Fester analyzes the bad news:
The Sunni Arabs who are opposed to decentralized control of oil and more importantly its revenue will continue to exercise their veto over Kurdish oil exports. This veto is the Semtex derived veto of blowing up critical nodes on the northern oil export networks. Developing new fields does nothing for the Kurds if that new oil is sitting in storage tanks in Irbil. It could be shipped overland by truck, but this is a fairly expensive method.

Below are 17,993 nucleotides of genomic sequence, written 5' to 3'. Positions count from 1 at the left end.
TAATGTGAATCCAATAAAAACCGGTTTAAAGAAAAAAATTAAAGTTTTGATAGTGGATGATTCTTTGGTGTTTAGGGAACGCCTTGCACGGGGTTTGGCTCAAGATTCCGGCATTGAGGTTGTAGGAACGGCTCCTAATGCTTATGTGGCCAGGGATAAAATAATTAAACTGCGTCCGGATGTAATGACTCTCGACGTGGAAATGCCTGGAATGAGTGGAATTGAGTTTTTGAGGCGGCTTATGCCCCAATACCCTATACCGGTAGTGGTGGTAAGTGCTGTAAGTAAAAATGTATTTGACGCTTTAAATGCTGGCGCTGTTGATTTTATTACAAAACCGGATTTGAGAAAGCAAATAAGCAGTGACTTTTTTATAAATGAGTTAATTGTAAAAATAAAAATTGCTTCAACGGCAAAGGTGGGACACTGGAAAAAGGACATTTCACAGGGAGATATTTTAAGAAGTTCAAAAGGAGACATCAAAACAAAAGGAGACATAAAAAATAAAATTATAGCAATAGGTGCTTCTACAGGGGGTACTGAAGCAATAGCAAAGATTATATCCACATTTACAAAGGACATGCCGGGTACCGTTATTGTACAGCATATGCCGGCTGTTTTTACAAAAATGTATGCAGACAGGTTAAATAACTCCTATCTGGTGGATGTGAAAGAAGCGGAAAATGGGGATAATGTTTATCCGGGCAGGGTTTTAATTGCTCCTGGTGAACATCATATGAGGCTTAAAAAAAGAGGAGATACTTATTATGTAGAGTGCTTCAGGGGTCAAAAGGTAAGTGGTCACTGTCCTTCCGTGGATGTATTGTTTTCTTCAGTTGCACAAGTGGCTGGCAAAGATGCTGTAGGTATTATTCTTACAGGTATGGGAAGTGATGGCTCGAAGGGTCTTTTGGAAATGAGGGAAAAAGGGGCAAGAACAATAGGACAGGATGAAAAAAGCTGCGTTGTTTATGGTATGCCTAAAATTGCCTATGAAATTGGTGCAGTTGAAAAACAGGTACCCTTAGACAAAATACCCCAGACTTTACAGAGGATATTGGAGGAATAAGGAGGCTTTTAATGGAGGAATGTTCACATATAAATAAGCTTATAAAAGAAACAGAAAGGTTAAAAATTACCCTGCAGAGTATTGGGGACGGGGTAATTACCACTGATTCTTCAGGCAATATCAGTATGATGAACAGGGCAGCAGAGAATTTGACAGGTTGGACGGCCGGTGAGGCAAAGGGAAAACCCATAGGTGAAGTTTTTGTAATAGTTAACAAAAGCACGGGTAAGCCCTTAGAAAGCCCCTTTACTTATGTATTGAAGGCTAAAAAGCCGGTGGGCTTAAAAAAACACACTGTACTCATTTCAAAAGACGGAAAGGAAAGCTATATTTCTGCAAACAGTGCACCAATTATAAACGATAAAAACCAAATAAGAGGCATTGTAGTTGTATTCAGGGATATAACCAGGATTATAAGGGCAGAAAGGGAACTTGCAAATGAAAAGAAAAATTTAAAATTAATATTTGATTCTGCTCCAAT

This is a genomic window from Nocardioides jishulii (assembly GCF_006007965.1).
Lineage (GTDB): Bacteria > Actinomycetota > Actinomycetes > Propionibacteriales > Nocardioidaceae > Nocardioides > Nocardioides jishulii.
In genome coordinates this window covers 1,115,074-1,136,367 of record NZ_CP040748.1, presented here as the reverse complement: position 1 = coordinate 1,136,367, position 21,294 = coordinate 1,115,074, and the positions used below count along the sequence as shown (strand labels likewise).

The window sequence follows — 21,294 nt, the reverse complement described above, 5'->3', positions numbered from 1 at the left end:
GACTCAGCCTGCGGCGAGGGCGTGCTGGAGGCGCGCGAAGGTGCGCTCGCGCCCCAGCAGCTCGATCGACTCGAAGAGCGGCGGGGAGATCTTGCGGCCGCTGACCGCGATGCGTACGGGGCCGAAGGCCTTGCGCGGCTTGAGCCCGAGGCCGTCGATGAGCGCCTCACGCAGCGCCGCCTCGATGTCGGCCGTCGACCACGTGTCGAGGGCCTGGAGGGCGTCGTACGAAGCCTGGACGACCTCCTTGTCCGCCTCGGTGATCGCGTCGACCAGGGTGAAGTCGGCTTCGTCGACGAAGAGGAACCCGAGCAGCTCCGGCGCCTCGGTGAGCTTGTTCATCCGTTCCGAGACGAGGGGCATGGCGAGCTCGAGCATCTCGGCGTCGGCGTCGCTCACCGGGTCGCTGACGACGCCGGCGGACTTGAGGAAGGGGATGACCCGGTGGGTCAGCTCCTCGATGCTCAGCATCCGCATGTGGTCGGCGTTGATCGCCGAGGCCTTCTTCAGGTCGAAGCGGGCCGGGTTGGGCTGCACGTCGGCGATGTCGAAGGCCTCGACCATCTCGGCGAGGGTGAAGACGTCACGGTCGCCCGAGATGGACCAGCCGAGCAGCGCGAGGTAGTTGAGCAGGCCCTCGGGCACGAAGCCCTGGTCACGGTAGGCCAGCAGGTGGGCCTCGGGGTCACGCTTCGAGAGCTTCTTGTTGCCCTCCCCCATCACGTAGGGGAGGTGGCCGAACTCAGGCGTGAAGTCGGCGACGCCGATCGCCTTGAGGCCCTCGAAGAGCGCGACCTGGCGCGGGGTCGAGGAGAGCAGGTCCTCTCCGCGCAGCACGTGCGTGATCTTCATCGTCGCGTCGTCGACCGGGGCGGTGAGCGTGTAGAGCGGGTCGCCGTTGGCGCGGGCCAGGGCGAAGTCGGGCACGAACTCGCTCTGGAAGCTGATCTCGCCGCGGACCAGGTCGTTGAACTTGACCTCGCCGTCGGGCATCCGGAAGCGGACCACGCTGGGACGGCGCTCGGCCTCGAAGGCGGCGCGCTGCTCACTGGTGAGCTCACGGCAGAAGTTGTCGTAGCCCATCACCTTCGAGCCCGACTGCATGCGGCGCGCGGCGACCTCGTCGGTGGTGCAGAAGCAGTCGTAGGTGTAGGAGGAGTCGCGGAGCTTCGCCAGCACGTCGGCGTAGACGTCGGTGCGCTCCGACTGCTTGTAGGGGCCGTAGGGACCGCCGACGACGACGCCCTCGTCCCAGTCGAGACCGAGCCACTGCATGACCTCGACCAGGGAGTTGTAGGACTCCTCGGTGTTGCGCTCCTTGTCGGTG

The Shi'ite parties in my opinion, really just need to have enough of an illusion of progress to keep the US Army and Marines interested in acting as their anti-Sunni militia. The draft oil law is fundamentally irrelevant to any of the major Shi'ite parties until the southern intra-Shi'ite resource and network fight reaches a definitive conclusion. And at that point, even if there is a pre-existing law in place governing resource and cash distribution, the winning groups in the South will control either the export terminals or at least the accountants, so Baghdad will get what the Southern winner wants them to get, and not a whole lot more than that.